U.S. diplomats say they do not plan a formal meeting alone with Pyongyang's negotiators. The six countries at the talks have given little indication of whether any progress is being made.

Although U.S. negotiators held an unexpected private discussion with North Korea's delegation on the first day of talks, American diplomats say there will be no formal bilateral meeting between the two teams.

The comment Thursday from U.S. Embassy officials in Beijing came shortly before the start of the second day of six-nation talks on the North Korean nuclear crisis. The two teams met for about 30 minutes Wednesday at the side of the first session of talks.

The United States, North Korea, South Korea, China, Japan and Russia are taking part in the three-day talks. U-S officials say Pyongyang's efforts to build nuclear weapons is a multilateral concern and refuses to hold formal private talks with North Korea on the matter.

The delegates have revealed little of what has been discussed so far, although South Korean and Chinese officials have said the talks went smoothly.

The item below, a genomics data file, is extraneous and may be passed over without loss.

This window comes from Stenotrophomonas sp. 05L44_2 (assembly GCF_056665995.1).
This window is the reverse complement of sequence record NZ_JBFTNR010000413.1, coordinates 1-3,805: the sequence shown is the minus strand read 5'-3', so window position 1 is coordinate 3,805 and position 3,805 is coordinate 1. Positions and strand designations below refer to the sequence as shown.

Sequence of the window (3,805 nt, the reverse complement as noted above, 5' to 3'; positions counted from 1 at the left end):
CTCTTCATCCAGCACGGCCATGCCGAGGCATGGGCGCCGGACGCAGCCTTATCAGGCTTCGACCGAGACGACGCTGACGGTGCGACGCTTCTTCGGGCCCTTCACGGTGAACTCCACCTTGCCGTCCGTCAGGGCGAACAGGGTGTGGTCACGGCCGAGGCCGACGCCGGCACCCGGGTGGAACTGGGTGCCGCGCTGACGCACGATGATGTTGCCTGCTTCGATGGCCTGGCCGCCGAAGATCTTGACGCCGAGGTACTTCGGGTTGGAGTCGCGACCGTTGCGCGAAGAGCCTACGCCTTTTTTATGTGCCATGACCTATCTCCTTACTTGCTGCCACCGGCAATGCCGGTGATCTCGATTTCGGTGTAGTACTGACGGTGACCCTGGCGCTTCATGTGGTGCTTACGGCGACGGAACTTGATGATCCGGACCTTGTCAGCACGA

Russia's chief negotiator, Deputy Foreign Minister Alexander Losyukov, called the situation fragile and said he does not feel great optimism because of the gap between the U.S. and North Korean positions.

"How soon we would be able to remove mistrust and remove that gap of trust which exists between them (NK) and Americans, I don't know. It takes long negotiations and we hope that the process of negotiations which have just been started in Beijing could be continued," he said.

This mistrust was underscored by North Korea's official Rodong Sinmun newspaper, seen on the Internet Thursday, which repeated Pyongyang's accusations that the United States is preparing to attack it.

The crisis began in October, after Washington said Pyongyang was developing nuclear weapons, in violation of international accords. North Korea has since confirmed that it has a nuclear program and has withdrawn from the global nuclear Non-Proliferation Treaty.

The five other countries at the Beijing talks want North Korea to abandon the weapons program. Pyongyang first wants a formal non-aggression pact from the United States. Washington says it will not sign such a document, but will offer written assurance that it has no plans to attack North Korea.

Analysts say the fact that the North Koreans have not walked out of the talks is already a good sign, and that one marker of success would be an agreement to meet again. The talks wind up Friday.